V. I.   Lenin



Written: Written on May 14, 1922
Published: First published in 1964 in Collected Works, Fifth (Russian) Ed., Vol. 45. Printed from a typewritten copy.
Source: Lenin Collected Works, Progress Publishers, 1976, Moscow, Volume 45, page 547a.
Translated: Yuri Sdobnikov
Transcription\Markup: R. Cymbala
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If we have correctly understood the press comments over the situation created by our reply, Lloyd George is prepared to separate an immediate political agreement on peace from financial-economic agreements which are to be referred to a long commission.[3] This would be the best outcome and an unquestionable victory, that is why we recommend: 1) to continue the absolutely uncompromising line in the economic sphere, agreeing to a long commission, 2) to give every support to Lloyd George in his urge for a political agreement (guarantee, treaty), 3) in every way to strive for separate agreements with various countries, 4) to make every possible use of Lloyd George’s approach to the question of the eastern boundaries of Poland and Rumania, indicating that these boundaries are obstacles to the establishment of peace, but this should be done cautiously, so as not to draw criticism about departures from the Riga Treaty.[4] We repeat our request that you urgently communicate to us basic propositions for an All-Russia C.E.C. resolution on Joffe’s report, especially in connection with the Rapallo Treaty—see our telegram No. 3535/c.[1]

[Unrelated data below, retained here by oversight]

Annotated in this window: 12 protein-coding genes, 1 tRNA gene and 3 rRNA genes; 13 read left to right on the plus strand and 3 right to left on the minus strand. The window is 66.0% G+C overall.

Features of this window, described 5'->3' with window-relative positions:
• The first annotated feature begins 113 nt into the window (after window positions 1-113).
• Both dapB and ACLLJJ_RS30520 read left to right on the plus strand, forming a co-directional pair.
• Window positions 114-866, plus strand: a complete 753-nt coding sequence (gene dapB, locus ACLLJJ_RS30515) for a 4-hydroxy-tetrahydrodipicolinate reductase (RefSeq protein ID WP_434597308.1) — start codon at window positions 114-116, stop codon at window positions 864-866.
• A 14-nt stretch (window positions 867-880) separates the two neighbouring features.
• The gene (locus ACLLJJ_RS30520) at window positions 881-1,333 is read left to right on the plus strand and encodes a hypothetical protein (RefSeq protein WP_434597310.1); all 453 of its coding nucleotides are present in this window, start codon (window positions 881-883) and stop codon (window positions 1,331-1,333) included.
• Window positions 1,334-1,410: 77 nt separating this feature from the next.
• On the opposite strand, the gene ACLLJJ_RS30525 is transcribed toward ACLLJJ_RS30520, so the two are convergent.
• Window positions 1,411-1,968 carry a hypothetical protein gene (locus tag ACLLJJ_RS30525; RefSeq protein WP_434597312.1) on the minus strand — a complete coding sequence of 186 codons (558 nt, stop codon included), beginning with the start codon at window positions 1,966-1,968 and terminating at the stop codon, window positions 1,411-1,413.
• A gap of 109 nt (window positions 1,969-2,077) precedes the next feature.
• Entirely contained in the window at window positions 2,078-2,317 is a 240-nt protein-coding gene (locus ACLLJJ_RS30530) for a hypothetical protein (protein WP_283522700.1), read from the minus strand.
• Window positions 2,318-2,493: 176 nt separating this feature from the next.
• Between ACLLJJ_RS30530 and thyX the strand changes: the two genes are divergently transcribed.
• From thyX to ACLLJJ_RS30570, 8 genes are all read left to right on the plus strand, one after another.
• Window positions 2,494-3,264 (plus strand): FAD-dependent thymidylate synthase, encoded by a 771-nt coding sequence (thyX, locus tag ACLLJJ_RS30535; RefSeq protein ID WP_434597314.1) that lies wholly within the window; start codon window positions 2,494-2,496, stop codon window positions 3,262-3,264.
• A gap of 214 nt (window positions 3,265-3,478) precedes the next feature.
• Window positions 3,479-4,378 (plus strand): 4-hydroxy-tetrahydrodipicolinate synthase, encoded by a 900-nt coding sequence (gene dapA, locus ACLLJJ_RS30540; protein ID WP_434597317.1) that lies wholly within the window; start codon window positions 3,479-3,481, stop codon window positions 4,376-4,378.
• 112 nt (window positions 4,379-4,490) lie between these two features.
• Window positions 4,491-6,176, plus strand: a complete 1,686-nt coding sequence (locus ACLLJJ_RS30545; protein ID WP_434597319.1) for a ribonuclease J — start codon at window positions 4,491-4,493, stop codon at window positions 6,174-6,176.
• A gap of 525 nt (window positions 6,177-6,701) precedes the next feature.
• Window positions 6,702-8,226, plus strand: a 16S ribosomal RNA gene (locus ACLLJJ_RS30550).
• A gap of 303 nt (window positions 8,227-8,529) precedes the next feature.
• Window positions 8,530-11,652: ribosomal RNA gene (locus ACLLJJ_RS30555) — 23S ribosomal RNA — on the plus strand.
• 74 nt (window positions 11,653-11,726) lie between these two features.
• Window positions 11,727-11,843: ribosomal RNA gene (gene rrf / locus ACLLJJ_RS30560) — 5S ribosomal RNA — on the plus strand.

[1] See Document 720 of this volume.—Ed.—Lenin

[2] The telegram proposed by Lenin was adopted by the Politbureau of the R.C.P.(B.) C.C. on May 14, 1922, and sent to G. V. Chicherin.

[3] A reference to the memorandum of the Soviet delegation of May  11, 1922.

In pursuance of the directives of the R.C.P.(B.) C.C., the delegation rejected the demands of the Entente countries, declaring that unless they recognised the principle of reciprocity, Soviet Russia would not make concessions. It proposed that a mixed expert committee should be set up to study the controversial financial matters.

Thus, the negotiations at Genoa were broken off through the fault of the Entente powers, which refused to repudiate their colonialist altitude towards Soviet Russia.

The activity of the Soviet delegation was approved by the All-Russia C.E.C. session, which on May 17 adopted a resolution on A. A. Joffe’s report. The resolution was drafted by Lenin (see present edition, Vol. 33, pp. 356–57).

[4] The Riga Peace Treaty was signed on March 18, 1921, by Russia and the Ukraine, on the one hand, and Poland, on the other (see Dokumenty me shut I politiki SSSR, Vol. V, Moscow, 1961, p. 401).

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